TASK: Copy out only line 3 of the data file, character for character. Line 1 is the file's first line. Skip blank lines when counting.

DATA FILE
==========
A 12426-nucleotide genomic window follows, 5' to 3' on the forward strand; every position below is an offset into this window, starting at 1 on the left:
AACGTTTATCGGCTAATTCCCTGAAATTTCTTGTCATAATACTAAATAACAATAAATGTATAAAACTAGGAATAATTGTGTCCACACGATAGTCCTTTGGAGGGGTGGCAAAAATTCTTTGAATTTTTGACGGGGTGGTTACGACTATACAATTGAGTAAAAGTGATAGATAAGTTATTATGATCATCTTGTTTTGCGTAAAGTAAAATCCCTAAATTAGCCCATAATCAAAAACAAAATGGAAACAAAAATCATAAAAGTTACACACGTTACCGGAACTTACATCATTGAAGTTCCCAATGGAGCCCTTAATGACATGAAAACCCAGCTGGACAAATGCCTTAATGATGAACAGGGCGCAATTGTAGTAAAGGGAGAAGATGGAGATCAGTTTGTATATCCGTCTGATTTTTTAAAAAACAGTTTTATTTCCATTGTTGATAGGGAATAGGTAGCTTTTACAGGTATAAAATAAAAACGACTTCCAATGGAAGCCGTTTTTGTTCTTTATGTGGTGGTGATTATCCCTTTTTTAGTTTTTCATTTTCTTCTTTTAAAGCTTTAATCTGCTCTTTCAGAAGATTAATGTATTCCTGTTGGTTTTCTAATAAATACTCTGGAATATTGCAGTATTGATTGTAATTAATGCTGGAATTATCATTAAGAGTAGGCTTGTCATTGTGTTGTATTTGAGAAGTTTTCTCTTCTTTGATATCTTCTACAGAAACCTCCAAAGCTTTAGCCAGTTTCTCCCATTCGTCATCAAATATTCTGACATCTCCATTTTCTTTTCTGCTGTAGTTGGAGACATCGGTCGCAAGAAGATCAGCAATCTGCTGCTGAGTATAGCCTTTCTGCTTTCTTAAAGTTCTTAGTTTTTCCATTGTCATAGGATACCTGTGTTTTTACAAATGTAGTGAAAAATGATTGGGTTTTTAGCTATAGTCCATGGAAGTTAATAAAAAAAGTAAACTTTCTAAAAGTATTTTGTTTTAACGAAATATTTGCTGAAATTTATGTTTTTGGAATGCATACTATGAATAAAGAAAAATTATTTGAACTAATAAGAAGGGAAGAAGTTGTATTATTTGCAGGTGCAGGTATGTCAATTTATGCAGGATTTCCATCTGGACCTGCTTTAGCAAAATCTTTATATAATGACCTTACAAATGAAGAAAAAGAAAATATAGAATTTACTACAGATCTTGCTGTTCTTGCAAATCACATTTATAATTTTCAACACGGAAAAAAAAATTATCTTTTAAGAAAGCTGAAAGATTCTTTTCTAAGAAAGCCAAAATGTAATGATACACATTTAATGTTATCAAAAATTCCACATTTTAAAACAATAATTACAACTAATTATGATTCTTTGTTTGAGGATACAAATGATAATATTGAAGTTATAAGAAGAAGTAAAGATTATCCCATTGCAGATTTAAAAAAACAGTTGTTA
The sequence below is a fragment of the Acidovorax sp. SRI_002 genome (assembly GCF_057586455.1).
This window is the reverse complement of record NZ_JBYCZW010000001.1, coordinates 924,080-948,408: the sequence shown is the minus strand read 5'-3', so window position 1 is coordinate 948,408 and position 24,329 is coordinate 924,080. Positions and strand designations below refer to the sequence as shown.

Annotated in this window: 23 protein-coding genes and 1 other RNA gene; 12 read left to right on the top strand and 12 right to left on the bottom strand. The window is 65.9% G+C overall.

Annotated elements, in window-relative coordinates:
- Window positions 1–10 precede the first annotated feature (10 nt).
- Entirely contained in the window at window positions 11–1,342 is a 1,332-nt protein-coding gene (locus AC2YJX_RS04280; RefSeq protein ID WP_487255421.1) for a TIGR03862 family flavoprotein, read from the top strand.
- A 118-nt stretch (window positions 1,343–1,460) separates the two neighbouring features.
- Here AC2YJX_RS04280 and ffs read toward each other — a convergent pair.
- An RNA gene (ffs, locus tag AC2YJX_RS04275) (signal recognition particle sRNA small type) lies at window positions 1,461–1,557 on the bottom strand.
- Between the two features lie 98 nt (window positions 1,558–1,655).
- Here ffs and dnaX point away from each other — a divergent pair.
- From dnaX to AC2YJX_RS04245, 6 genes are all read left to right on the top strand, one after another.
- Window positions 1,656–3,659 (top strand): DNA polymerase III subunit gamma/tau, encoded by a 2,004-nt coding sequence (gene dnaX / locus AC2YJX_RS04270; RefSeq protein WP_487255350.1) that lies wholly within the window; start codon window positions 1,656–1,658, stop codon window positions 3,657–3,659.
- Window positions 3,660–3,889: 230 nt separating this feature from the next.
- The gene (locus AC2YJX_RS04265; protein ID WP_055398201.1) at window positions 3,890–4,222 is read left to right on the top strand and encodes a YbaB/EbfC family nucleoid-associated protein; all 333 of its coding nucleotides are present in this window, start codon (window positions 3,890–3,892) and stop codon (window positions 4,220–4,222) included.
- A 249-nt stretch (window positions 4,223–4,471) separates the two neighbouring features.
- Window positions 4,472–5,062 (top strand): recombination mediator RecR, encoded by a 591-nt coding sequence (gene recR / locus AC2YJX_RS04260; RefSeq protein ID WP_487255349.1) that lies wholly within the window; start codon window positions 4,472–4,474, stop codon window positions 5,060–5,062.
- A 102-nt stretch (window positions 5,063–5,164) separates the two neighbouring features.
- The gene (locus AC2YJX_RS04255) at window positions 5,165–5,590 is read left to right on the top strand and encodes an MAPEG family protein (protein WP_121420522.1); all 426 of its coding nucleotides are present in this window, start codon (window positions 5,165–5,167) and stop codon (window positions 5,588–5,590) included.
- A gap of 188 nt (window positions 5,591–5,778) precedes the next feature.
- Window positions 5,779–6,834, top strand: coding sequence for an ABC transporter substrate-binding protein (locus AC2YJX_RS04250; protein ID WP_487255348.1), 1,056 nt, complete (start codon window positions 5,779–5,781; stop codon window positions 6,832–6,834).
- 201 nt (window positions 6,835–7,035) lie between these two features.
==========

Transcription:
The sequence below is a fragment of the Acidovorax sp. SRI_002 genome (assembly GCF_057586455.1).